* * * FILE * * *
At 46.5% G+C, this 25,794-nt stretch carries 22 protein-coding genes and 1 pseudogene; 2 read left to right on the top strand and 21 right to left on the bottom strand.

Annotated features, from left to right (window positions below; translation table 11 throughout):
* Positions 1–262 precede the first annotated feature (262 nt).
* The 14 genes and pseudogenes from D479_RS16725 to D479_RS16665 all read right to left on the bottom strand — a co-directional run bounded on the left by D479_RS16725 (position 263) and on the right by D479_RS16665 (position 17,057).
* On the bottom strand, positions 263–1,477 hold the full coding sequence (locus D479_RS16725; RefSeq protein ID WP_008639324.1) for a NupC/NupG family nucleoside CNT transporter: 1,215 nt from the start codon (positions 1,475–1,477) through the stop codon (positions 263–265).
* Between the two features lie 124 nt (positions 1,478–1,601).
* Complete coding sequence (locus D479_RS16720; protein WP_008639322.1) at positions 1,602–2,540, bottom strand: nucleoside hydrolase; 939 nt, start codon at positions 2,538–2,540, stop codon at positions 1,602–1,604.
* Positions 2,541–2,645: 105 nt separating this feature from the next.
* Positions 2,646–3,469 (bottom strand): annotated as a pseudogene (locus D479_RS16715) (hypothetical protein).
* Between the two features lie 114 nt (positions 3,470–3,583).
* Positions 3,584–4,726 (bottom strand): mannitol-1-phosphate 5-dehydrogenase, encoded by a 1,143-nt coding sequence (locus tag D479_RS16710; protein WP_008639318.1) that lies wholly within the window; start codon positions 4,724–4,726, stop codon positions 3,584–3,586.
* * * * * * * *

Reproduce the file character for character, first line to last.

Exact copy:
At 46.5% G+C, this 25,794-nt stretch carries 22 protein-coding genes and 1 pseudogene; 2 read left to right on the top strand and 21 right to left on the bottom strand.

Annotated features, from left to right (window positions below; translation table 11 throughout):
* Positions 1–262 precede the first annotated feature (262 nt).
* The 14 genes and pseudogenes from D479_RS16725 to D479_RS16665 all read right to left on the bottom strand — a co-directional run bounded on the left by D479_RS16725 (position 263) and on the right by D479_RS16665 (position 17,057).
* On the bottom strand, positions 263–1,477 hold the full coding sequence (locus D479_RS16725; RefSeq protein ID WP_008639324.1) for a NupC/NupG family nucleoside CNT transporter: 1,215 nt from the start codon (positions 1,475–1,477) through the stop codon (positions 263–265).
* Between the two features lie 124 nt (positions 1,478–1,601).
* Complete coding sequence (locus D479_RS16720; protein WP_008639322.1) at positions 1,602–2,540, bottom strand: nucleoside hydrolase; 939 nt, start codon at positions 2,538–2,540, stop codon at positions 1,602–1,604.
* Positions 2,541–2,645: 105 nt separating this feature from the next.
* Positions 2,646–3,469 (bottom strand): annotated as a pseudogene (locus D479_RS16715) (hypothetical protein).
* Between the two features lie 114 nt (positions 3,470–3,583).
* Positions 3,584–4,726 (bottom strand): mannitol-1-phosphate 5-dehydrogenase, encoded by a 1,143-nt coding sequence (locus tag D479_RS16710; protein WP_008639318.1) that lies wholly within the window; start codon positions 4,724–4,726, stop codon positions 3,584–3,586.